JW: What I mean is remove stuff…yes the temptations there, but its not worth it.. like this: I was exhibiting at the kickoff for Photo LA and there was an exhibitor there with some really nice stuff…landscapes…stark scenes a single building, great work …and we started talking  but he told me he had photoshopped out buildings….and it –

Bokeh: Broke your trust.
JW: Yes ruined it…he had other work and you just wondered…are these people really there or are they just added from other shots, it was just disappointing.

Bokeh:  I’m gonna pull back a bit John, and ask this, why do u still shoot with film.

JW: The process…I still shoot digital commercially,  its a great tool..but that stuff, they all go into a hard drive- but (he rises and walks over to an old worn box of photopaper) this….(opening and holds up picture…) this I can hold, touch and look through them…rediscover… I could go through the stuff for days and I’ll revisit them and get excited all again and see something new and print it  again…

Bokeh: Your images are all compact -tight in their economy and strength… an image complete… and magnified because you partake in and push it to the edges of every step…the whole process even going as far as building the beautiful frames….with all this, do you have a hard time not going back, getting stuck or repeating yourself.

Bokeh Wagner studio deconstructing

JW: Hmmm, going back…well to tell you truth, what really is hard is  seeing a print of mine hanging somewhere and to  look at it can make my stomach turn, and I want go back and ‘borrow” it and reprint it and then return it. But regarding making images— there’s always something new.
Like these….(pulls out some landscapes of desert) I printed these small, it softens them
makes the desert more romantic….or this cat…

Bokeh: I hate cats

JW: Me too nasty thing, it would jump on my promotional materials and take a piss -drove me nuts…

Bokeh: What a critic

JW: No kidden’


Bokeh: These photographs gained and surrounding us here and these that will be in the show, were they… or let me me just  be blunt… do you ever chance upon a scene and just say holy sh**

JW; Not really, more often its a blur then I come back look at the negatives and thats where I realize where I have been.

Bokeh: Do you make contacts

JW: No I just read the negatives…

Bokeh: How do you keep fresh- what I mean is not getting stuck

JW: (laughs) Thats easy you delete the shi##y ones, no seriously… again I walk alot and  shoot if I have a camera with me.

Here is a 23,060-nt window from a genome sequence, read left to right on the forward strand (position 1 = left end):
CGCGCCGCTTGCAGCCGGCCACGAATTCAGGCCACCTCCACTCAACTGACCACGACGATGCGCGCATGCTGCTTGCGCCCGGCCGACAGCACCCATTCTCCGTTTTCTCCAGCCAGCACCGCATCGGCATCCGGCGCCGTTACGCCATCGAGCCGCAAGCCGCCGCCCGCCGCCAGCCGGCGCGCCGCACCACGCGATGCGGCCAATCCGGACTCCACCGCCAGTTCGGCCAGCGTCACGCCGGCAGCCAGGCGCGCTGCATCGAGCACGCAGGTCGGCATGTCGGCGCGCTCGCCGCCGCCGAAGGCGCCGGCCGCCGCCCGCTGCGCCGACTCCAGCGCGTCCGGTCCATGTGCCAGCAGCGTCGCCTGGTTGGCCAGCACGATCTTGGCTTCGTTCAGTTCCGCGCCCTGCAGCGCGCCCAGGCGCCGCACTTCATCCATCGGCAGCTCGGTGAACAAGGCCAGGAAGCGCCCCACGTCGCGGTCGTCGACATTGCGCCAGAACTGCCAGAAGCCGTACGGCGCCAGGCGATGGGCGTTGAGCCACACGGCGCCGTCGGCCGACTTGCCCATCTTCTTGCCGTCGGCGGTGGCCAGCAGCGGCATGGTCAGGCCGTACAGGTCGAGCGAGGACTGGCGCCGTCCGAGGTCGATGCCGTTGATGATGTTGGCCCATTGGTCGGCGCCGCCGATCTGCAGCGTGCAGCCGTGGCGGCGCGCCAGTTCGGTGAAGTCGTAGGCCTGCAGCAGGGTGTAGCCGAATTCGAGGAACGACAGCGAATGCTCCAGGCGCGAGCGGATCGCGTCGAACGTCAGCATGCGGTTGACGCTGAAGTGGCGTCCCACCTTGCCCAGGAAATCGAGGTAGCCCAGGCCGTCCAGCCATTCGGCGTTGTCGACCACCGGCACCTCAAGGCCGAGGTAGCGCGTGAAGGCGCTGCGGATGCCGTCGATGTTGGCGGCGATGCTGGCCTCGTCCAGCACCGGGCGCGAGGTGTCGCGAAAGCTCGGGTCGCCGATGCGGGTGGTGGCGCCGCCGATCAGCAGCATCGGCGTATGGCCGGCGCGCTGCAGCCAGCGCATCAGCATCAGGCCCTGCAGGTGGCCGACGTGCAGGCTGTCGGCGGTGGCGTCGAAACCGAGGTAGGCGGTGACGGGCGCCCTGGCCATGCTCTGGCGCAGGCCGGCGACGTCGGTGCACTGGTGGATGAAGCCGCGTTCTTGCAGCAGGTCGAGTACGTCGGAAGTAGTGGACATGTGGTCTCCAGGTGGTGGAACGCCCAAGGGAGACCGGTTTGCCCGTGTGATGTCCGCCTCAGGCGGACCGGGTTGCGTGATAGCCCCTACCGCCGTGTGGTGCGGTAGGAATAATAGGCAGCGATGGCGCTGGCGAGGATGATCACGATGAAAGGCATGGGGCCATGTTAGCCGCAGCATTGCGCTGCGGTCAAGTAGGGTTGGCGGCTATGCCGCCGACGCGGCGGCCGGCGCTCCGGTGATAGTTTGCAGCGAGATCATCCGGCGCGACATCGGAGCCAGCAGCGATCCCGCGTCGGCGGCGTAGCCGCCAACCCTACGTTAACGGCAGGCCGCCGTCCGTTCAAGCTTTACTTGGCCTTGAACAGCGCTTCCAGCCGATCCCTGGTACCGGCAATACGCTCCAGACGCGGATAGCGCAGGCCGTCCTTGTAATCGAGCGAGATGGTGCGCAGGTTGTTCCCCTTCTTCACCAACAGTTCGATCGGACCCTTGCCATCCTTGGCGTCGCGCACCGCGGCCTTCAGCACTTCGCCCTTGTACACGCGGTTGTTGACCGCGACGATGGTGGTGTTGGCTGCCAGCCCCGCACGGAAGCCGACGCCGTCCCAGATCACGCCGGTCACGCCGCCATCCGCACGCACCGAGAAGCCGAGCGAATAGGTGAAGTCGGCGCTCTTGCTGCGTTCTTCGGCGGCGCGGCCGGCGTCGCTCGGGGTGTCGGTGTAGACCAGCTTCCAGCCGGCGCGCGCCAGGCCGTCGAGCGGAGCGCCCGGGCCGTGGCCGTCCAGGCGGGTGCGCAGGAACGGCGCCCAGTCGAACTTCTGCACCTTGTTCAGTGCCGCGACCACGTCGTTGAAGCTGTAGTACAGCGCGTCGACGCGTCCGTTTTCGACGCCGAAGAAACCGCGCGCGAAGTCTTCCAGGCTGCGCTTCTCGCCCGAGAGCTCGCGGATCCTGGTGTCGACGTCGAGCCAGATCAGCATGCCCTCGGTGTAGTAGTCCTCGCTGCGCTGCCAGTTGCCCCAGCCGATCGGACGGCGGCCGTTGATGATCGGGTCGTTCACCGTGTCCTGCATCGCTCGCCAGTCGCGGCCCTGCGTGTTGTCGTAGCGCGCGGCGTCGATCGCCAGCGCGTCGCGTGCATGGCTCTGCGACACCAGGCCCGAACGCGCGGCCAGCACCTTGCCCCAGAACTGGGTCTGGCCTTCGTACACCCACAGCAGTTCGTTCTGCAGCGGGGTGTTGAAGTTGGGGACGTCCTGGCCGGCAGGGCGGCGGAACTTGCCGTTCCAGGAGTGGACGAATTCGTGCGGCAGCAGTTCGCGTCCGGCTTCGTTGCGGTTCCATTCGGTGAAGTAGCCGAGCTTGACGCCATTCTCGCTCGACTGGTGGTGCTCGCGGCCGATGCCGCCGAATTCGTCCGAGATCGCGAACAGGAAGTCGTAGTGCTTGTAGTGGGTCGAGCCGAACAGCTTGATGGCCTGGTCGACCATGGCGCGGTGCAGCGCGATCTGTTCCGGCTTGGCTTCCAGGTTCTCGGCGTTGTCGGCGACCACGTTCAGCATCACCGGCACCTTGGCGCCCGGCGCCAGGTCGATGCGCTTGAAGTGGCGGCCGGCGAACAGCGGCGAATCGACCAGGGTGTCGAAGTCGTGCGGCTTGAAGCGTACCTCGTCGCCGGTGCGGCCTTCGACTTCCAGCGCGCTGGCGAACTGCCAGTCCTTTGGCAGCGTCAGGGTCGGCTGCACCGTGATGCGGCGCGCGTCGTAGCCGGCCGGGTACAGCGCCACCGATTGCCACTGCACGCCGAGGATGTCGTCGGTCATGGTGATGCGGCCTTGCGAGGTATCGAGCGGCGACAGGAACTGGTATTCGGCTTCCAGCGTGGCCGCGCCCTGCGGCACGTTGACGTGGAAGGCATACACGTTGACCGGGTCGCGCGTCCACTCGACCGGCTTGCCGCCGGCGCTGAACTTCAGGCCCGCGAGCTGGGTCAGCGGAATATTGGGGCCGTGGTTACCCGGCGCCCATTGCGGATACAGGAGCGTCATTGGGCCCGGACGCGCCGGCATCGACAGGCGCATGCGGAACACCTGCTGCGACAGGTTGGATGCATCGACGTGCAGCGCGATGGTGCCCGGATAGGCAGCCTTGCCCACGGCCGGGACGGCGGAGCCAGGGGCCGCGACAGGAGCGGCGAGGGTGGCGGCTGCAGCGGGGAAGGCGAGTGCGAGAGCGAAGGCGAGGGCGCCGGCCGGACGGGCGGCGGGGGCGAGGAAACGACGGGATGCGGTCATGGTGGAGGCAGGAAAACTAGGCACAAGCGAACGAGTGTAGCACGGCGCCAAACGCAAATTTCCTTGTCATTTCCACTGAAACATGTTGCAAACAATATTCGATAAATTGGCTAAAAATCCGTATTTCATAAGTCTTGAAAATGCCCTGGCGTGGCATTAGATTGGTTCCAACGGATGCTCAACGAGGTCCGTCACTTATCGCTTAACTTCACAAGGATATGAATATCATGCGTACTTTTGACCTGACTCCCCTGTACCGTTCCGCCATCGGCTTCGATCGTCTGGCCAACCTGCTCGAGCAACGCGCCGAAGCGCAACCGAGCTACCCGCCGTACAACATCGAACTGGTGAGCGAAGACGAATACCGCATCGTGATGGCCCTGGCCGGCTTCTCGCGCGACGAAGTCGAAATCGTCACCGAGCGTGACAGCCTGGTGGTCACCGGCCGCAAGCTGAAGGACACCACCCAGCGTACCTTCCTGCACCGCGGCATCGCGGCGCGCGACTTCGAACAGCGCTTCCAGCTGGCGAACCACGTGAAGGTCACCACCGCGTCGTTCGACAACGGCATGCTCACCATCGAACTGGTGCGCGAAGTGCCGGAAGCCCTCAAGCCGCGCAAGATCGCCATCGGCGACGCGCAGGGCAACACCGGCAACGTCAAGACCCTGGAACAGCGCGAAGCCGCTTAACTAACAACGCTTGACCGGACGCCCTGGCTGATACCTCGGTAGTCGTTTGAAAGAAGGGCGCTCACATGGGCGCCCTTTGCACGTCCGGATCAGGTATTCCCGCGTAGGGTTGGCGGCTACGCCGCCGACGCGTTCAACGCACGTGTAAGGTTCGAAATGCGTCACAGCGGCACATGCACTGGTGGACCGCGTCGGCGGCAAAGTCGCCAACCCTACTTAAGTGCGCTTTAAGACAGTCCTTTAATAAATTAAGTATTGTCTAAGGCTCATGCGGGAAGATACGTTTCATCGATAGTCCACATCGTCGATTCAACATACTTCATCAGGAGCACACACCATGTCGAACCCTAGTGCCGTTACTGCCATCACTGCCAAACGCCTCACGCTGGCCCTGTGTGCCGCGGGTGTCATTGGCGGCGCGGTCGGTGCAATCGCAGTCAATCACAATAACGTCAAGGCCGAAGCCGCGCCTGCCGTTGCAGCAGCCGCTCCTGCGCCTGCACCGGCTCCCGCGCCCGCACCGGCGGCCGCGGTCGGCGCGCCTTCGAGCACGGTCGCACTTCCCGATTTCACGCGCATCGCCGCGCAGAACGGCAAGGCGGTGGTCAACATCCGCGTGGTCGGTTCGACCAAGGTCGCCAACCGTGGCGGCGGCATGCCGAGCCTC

Bokeh Wagner boots

Bokeh: And so when you grab a roll of 120/220 film, load the camera up and seek out, is that when you go into the zone, so to speak?

JW: Yes I’m there…it’s like, as if I have a forcefield around me… I can step into traffic the cars whizzing by and people pointing but  I don’t care…its what’s going on for me.

Bokeh: We being sentient creatures, we make distinctions just to understand and in turn be do you reconcile the tension, or for lack of a better word keep balance amongst those that must divide your commercial work from that of your fine-art.

JW:  I was just talking about that to a friend, and thats one I don’t get…that line… many in fine art feel if you shoot commercial your not dedicated… a few months ago I was in big-named gallery in Chicago  and I overheard the gallery owner say to her talent, one very successful fine art photographer, that she needed him to shoot the style and kind of this one type of picture, moreso because thats what sells…she was directing him…its a dance…to me there’s really no difference….its all the same…business.

Bokeh: I recall a shot of Ansel Adam’s shooting a picture of school kids….a cutline said even he did the daily work. the commercial gig.

JW: Yeah, that  and they seem to quickly forget Weston, Adams…all those names….they all had commercial careers.

Bokeh: Yes, puzzling evidence.
And speaking of the evidence or the need for more, did you get your masters? The reason why I ask is I  fondly recall hearing the advice: well most artists we represent have their masters.
JW: Crap….all that teaches you is bullshitting about photography, not taking the picture…and that guy is not gonna be sitting in living room of your home explaining the picture  to you every time you look it.

Bokeh: Whats your next project?

JW: the Salton sea….then London

Bokeh: Your images much of them are from your extensive travels…Mexico, Costa Rica, Spain, England – Europe…what comprises your travel kit.

JW: Rollei 6008 and 2 lens…

Bokeh: Thats it

JW: Thats it

An image, and the artist John Wagner, complete.

The Photographer John Wagner : The Light Poetic

Come see.